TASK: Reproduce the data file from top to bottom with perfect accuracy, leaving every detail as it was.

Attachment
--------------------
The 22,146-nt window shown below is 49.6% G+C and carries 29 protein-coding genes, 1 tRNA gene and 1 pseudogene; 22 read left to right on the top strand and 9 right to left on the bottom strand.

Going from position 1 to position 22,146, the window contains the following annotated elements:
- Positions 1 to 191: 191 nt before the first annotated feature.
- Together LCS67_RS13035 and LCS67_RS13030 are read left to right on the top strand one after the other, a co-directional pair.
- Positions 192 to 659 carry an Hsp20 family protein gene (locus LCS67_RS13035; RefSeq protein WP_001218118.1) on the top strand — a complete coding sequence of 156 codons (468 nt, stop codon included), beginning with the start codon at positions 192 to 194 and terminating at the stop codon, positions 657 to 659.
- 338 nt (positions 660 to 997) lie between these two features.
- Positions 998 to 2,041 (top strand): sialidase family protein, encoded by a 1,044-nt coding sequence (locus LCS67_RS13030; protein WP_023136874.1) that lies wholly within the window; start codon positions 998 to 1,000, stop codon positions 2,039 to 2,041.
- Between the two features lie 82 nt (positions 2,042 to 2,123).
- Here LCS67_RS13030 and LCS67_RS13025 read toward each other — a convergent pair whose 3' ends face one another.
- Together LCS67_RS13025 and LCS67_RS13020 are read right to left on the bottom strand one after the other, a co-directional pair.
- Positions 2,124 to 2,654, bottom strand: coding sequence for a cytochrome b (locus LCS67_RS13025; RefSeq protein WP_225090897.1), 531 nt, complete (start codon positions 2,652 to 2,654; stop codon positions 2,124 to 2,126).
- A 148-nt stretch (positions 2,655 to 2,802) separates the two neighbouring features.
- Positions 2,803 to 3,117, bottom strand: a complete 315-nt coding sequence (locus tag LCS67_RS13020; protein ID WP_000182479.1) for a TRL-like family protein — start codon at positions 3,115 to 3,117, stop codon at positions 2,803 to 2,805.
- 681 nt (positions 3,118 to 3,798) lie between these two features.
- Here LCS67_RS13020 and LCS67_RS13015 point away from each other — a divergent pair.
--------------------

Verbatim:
The 22,146-nt window shown below is 49.6% G+C and carries 29 protein-coding genes, 1 tRNA gene and 1 pseudogene; 22 read left to right on the top strand and 9 right to left on the bottom strand.

Going from position 1 to position 22,146, the window contains the following annotated elements:
- Positions 1 to 191: 191 nt before the first annotated feature.
- Together LCS67_RS13035 and LCS67_RS13030 are read left to right on the top strand one after the other, a co-directional pair.
- Positions 192 to 659 carry an Hsp20 family protein gene (locus LCS67_RS13035; RefSeq protein WP_001218118.1) on the top strand — a complete coding sequence of 156 codons (468 nt, stop codon included), beginning with the start codon at positions 192 to 194 and terminating at the stop codon, positions 657 to 659.
- 338 nt (positions 660 to 997) lie between these two features.
- Positions 998 to 2,041 (top strand): sialidase family protein, encoded by a 1,044-nt coding sequence (locus LCS67_RS13030; protein WP_023136874.1) that lies wholly within the window; start codon positions 998 to 1,000, stop codon positions 2,039 to 2,041.
- Between the two features lie 82 nt (positions 2,042 to 2,123).
- Here LCS67_RS13030 and LCS67_RS13025 read toward each other — a convergent pair whose 3' ends face one another.
- Together LCS67_RS13025 and LCS67_RS13020 are read right to left on the bottom strand one after the other, a co-directional pair.
- Positions 2,124 to 2,654, bottom strand: coding sequence for a cytochrome b (locus LCS67_RS13025; RefSeq protein WP_225090897.1), 531 nt, complete (start codon positions 2,652 to 2,654; stop codon positions 2,124 to 2,126).
- A 148-nt stretch (positions 2,655 to 2,802) separates the two neighbouring features.
- Positions 2,803 to 3,117, bottom strand: a complete 315-nt coding sequence (locus tag LCS67_RS13020; protein ID WP_000182479.1) for a TRL-like family protein — start codon at positions 3,115 to 3,117, stop codon at positions 2,803 to 2,805.
- 681 nt (positions 3,118 to 3,798) lie between these two features.
- Here LCS67_RS13020 and LCS67_RS13015 point away from each other — a divergent pair.